For years, companies have encountered issues stemming from employee communications on social media platforms. When such communications take place in private groups not accessible to anyone except approved members, though, it can be difficult for an employer to know what actually is being said. But can a company try to get intel on what’s being communicated in such forums? A recent National Labor Relations Board (NLRB) case shows that, depending on the circumstances, such actions may violate labor law.
At issue in the case was a company that was facing unionizing efforts by its employees. Some employees of the company were members of a private Facebook group and posted comments in the group about potentially forming a union. Management became aware of this activity and repeatedly asked one of its employees who had access to the group to provide management with reports about the comments. The NLRB found this conduct to be unlawful and held: “It is well-settled that an employee commits unlawful surveillance if it acts in a way that is out of the ordinary in order to observe union activity.”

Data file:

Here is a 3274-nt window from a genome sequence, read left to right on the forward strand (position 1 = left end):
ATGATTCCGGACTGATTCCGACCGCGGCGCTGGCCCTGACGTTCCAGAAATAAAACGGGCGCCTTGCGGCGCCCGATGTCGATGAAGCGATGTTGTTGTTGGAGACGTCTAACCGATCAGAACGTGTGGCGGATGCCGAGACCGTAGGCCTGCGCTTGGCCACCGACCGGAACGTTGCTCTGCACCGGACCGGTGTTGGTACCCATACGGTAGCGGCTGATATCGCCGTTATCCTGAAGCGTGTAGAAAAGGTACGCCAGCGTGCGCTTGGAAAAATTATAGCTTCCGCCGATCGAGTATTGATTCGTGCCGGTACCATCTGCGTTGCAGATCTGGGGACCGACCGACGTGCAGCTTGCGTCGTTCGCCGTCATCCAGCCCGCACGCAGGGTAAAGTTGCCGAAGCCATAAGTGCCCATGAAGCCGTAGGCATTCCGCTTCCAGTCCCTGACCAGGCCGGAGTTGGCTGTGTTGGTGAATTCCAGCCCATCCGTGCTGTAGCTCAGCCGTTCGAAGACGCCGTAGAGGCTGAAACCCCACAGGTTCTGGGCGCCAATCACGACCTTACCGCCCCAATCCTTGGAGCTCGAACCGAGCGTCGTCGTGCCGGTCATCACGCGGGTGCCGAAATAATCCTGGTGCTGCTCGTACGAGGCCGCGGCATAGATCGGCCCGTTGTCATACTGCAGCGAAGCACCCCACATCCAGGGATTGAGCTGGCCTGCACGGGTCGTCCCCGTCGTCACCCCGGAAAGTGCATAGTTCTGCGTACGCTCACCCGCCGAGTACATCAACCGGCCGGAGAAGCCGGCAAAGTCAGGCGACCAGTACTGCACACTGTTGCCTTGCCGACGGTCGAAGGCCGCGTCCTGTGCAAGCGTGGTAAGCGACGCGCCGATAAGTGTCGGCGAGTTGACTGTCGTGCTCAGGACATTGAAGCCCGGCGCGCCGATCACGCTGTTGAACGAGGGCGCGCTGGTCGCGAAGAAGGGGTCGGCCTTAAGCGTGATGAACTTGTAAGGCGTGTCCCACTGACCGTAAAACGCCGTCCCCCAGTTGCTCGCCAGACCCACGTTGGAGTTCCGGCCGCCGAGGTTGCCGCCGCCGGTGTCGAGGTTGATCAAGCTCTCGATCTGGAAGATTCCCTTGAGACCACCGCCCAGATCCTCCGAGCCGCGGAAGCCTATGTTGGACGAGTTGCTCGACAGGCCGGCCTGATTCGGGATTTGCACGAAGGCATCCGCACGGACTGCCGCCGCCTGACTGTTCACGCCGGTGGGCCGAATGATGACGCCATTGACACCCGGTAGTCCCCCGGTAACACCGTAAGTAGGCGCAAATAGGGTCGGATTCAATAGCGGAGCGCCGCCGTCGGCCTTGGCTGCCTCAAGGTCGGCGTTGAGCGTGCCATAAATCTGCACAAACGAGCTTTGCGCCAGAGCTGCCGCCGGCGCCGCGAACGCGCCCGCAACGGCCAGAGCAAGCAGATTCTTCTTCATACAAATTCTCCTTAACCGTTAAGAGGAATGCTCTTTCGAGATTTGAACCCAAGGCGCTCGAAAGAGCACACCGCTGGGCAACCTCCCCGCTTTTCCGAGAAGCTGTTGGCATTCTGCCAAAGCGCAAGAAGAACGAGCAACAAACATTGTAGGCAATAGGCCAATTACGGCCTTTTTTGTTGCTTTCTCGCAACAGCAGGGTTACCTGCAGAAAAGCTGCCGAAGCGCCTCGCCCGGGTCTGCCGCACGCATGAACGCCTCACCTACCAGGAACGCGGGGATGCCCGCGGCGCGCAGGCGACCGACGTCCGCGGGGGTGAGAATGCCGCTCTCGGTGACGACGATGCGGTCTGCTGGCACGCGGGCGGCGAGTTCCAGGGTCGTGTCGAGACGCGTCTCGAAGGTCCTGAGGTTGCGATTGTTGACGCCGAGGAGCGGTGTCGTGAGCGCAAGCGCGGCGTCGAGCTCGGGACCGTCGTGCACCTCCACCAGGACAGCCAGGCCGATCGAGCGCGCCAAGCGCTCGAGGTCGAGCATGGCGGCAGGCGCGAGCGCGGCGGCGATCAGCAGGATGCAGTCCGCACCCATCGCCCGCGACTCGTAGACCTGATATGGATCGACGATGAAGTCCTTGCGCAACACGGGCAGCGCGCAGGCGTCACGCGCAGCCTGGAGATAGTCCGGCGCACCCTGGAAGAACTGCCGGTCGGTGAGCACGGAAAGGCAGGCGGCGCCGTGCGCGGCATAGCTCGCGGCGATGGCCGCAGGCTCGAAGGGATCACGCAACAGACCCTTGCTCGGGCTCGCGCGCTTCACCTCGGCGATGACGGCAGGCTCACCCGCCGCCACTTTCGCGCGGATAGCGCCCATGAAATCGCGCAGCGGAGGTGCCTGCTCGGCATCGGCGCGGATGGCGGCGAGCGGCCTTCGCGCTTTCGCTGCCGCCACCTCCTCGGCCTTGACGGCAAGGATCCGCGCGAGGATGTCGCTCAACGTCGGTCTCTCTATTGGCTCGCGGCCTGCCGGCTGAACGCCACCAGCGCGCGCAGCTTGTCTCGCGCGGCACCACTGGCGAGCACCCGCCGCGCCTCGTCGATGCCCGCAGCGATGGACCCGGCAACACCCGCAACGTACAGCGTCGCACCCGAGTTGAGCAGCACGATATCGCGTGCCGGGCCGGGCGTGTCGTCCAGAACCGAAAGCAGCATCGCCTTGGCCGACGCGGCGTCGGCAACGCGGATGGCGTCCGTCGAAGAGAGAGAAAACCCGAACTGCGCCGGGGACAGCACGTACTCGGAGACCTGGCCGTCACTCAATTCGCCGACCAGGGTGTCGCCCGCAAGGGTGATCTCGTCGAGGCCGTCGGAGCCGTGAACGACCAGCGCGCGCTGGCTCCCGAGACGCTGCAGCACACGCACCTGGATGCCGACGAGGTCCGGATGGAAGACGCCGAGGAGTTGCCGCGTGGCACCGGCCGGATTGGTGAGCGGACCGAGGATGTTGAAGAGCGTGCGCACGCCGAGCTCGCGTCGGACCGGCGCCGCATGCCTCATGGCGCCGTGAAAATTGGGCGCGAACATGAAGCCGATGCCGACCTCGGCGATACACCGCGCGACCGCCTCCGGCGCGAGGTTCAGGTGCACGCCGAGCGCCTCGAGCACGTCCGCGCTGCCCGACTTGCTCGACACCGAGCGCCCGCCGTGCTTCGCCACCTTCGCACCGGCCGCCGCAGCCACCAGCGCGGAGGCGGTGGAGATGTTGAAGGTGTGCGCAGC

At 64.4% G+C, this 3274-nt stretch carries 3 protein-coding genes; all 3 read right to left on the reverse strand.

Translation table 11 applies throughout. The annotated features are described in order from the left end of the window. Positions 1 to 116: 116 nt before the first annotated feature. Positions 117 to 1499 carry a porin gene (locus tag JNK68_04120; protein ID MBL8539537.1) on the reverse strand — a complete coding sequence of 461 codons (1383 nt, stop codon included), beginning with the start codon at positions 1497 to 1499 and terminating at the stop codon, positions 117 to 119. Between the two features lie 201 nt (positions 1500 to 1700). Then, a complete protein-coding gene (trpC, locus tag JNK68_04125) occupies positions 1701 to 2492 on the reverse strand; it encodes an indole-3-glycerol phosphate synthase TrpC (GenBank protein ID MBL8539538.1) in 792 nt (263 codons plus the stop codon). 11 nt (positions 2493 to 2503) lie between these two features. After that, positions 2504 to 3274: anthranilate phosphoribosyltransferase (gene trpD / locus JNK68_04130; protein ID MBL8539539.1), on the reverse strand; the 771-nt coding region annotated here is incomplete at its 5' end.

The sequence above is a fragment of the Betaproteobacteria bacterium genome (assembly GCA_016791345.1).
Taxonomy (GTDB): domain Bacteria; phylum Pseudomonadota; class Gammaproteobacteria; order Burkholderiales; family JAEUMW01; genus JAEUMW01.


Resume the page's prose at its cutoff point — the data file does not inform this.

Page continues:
This case provides another reminder that specific rules come into play when employees are considering forming a union. Generally, companies cannot:
- Threaten employees based on their union activity
- Interrogate workers about their union activity, sentiments, etc.
- Make promises to employees to induce them to forgo joining a union
- Engage in surveillance (i.e., spying) on workers’ union organizing efforts
The employer’s “spying” in this instance ran afoul of these parameters, which can have costly consequences, such as overturned discipline and backpay awards.